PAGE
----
This year looks set to be a year of action at Cambrian Oil & Gas. Shares in the Kyrgyzstan- focused explorer have been actively traded over the past week and gossips reckon a positive update is on the way (possibly as early as this week) from its Beshkent-Togap field. The site consists of a series of wells which are known to contain oil. Cambrian is merely updating the Soviet-era equipment and extracting the crude more efficiently. Back in November, the group promised that the field would start generating revenues in early 2006.
In the coming months there may also be news about Cambrian's investment in Elko Energy, a private Canadian company. Elko has an exploration licence in the Danish North Sea and is said to be considering an AIM float. Such a move would greatly enhance the value of Cambrian's stake.
Uranium may enrich Lonrho
Similarly, readers would do well to keen an eye on Lonrho Africa. Word has it that the group, once controlled by the late tycoon Tiny Rowland, is working on a major uranium deal in Africa. The price of the commodity has soared recently, making sites once viewed as uneconomic to develop once again commercially viable. The mining specialist David Lenigas was recently appointed chief executive of Lonrho after he and a number of institutional investors - believed to include RAB Capital - took a 20 per cent shareholding in the company.
Mr Lenigas stepped down as joint managing director of Asia Energy to take the role. The AIM listed Bangladesh coal group has been a great success and is now valued at over £200m. Meanwhile, Lonrho has a market value of £30m and a £23m cash pile. Although it has no assets other than its cash, the group does boast significant tax losses which it can use in the future to cut its tax bill.
In the days of Tiny Rowland, Lonrho Africa was a sprawling pan-African conglomerate where businesses as diverse as mining, luxury hotels, car dealerships and pig farms were housed. But over the past seven years it has been slowly wound down and its various businesses sold off. Among the last assets to be disposed of were the Norfolk Hotel in Nairobi and the Mount Kenya Safari Club in Nanyuki last summer.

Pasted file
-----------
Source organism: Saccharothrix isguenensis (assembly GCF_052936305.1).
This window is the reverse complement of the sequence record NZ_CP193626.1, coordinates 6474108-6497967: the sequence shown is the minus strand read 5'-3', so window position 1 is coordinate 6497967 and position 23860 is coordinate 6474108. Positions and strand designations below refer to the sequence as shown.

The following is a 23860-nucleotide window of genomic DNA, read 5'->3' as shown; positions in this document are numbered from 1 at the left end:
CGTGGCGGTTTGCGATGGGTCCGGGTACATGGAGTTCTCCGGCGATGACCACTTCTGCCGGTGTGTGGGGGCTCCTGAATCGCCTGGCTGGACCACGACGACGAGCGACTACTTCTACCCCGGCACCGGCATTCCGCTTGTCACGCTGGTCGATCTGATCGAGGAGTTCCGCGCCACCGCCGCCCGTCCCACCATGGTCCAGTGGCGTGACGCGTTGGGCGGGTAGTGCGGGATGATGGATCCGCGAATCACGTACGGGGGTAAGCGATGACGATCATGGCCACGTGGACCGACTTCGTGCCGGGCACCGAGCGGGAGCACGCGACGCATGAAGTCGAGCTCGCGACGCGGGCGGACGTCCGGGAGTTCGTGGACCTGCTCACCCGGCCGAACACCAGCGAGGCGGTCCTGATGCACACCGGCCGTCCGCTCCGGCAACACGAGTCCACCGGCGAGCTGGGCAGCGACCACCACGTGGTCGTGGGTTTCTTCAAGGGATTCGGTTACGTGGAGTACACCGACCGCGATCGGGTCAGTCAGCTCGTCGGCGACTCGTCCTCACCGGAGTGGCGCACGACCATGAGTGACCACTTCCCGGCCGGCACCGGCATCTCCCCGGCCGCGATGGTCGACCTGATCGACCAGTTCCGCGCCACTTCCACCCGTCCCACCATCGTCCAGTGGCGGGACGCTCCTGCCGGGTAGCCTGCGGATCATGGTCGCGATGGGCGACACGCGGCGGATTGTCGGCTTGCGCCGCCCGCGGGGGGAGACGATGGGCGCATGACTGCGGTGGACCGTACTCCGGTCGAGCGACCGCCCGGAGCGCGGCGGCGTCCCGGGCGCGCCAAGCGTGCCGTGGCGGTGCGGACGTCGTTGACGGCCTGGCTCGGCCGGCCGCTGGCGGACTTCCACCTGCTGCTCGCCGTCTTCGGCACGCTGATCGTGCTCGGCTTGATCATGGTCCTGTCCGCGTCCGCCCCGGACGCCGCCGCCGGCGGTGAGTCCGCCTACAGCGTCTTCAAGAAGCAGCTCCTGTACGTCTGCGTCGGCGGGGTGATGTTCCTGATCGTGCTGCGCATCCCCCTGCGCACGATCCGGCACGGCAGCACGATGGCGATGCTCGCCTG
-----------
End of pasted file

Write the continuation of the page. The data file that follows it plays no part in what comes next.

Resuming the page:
Are AIM shares too cheap?
Growth Company Investor, a publisher focused on growth stocks, put out its third annual survey of the Alternative Investment Market last week. The research highlighted various facts about London's junior market and one of the most surprising was just how cheap some AIM stocks really are. For example, the ethanol producer Renova Energy and the recruitment group Multi both trade at less than three times forecast earnings.
Despite the fact that only a small proportion of AIM companies pay dividends (roughly a tenth), Growth Company's research has also unearthed some pretty impressive yields. It seems that more than 20 companies offer a dividend yield greater than the current base interest rate of 4.5 per cent. Among the most impressive is the 9.2 per cent offered by shares of the property developer City Lofts and Arbuthnot Banking's 6.9 per cent.
The purpose of the AIM market is to help finance growing companies and last year certainly threw up some great performers on this front. In terms of earnings growth, WH Ireland, the Manchester-based stock broker, was the best performer in 2005. Thanks to a buoyant new issues market (the bulk of which were AIM floats) WH Ireland achieved a staggering 2,875 per cent rise in earnings between 2004 and 2005. Close behind came ATH Resources and United Carpets.
Tiff brewing at Tadpole
Finally, there is revolt in the air at Tadpole Technology.
Private investors in the software company have formed an action group to oppose the sale of its streaming division. A statement from Tadpole last week complained that the business continued to incur losses and outlined plans for a disposal of a majority stake to a New York based private equity house. But the action group is unhappy with the proposal and claims the board is selling off the jewel in the company's crown against shareholder wishes.
Small Talk is told that the rebels have so far gained the support of nearly 10 per cent of voting shares.
Synchronica may still get its numbers right
Could a renaissance be on the way at Synchronica, formerly DAT Group? Given that the mobile phone software maker has lost 90 per cent of its value over the past 12 months, the shares are unlikely to fall any further. At present, Synchronica has a market value of £12m. Of this, £6m is accounted for by its cash pile, leaving the remainder of the business valued at £6m.
This makes the company look cheap. Especially as there is unlikely to be any further bad news. At the end of last month Synchronica assured investors that the business is trading in line with expectations. Meanwhile, City talk has it that positive news is in the way. The company is said to be close to securing a major contract in the US and a bullish piece of research on the group is said to be on the way from Evolution Securities.Reuse content